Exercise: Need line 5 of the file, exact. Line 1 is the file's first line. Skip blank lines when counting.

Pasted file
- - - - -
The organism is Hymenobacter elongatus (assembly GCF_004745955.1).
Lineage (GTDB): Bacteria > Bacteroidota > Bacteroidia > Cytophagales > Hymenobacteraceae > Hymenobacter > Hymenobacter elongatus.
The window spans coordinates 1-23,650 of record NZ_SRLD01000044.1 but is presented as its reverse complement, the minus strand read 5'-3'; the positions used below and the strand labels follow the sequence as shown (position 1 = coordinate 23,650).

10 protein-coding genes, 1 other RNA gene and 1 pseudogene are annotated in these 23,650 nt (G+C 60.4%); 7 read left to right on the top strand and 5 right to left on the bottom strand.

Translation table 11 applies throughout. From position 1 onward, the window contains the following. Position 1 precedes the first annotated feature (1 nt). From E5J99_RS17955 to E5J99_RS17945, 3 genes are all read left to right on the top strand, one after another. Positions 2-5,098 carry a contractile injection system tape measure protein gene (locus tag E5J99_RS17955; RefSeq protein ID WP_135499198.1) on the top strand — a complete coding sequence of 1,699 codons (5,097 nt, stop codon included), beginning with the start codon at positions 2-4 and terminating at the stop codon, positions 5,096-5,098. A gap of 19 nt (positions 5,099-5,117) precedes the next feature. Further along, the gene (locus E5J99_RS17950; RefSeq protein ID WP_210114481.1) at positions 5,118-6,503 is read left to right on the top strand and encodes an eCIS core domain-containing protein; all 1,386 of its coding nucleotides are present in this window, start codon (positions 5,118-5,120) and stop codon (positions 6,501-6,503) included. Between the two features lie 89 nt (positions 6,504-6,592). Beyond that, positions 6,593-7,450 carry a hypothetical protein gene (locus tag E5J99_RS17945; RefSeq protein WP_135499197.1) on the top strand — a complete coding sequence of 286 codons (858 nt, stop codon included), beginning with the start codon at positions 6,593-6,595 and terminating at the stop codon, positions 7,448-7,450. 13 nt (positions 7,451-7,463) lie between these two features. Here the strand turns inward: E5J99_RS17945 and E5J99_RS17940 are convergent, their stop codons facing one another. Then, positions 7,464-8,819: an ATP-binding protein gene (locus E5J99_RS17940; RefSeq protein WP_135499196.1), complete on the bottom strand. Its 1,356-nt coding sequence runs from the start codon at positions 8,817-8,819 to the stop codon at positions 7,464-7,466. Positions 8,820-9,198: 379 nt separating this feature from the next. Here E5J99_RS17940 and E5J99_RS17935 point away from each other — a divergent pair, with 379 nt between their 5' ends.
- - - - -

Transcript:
Translation table 11 applies throughout. From position 1 onward, the window contains the following. Position 1 precedes the first annotated feature (1 nt). From E5J99_RS17955 to E5J99_RS17945, 3 genes are all read left to right on the top strand, one after another. Positions 2-5,098 carry a contractile injection system tape measure protein gene (locus tag E5J99_RS17955; RefSeq protein ID WP_135499198.1) on the top strand — a complete coding sequence of 1,699 codons (5,097 nt, stop codon included), beginning with the start codon at positions 2-4 and terminating at the stop codon, positions 5,096-5,098. A gap of 19 nt (positions 5,099-5,117) precedes the next feature. Further along, the gene (locus E5J99_RS17950; RefSeq protein ID WP_210114481.1) at positions 5,118-6,503 is read left to right on the top strand and encodes an eCIS core domain-containing protein; all 1,386 of its coding nucleotides are present in this window, start codon (positions 5,118-5,120) and stop codon (positions 6,501-6,503) included. Between the two features lie 89 nt (positions 6,504-6,592). Beyond that, positions 6,593-7,450 carry a hypothetical protein gene (locus tag E5J99_RS17945; RefSeq protein WP_135499197.1) on the top strand — a complete coding sequence of 286 codons (858 nt, stop codon included), beginning with the start codon at positions 6,593-6,595 and terminating at the stop codon, positions 7,448-7,450. 13 nt (positions 7,451-7,463) lie between these two features. Here the strand turns inward: E5J99_RS17945 and E5J99_RS17940 are convergent, their stop codons facing one another. Then, positions 7,464-8,819: an ATP-binding protein gene (locus E5J99_RS17940; RefSeq protein WP_135499196.1), complete on the bottom strand. Its 1,356-nt coding sequence runs from the start codon at positions 8,817-8,819 to the stop codon at positions 7,464-7,466. Positions 8,820-9,198: 379 nt separating this feature from the next. Here E5J99_RS17940 and E5J99_RS17935 point away from each other — a divergent pair, with 379 nt between their 5' ends.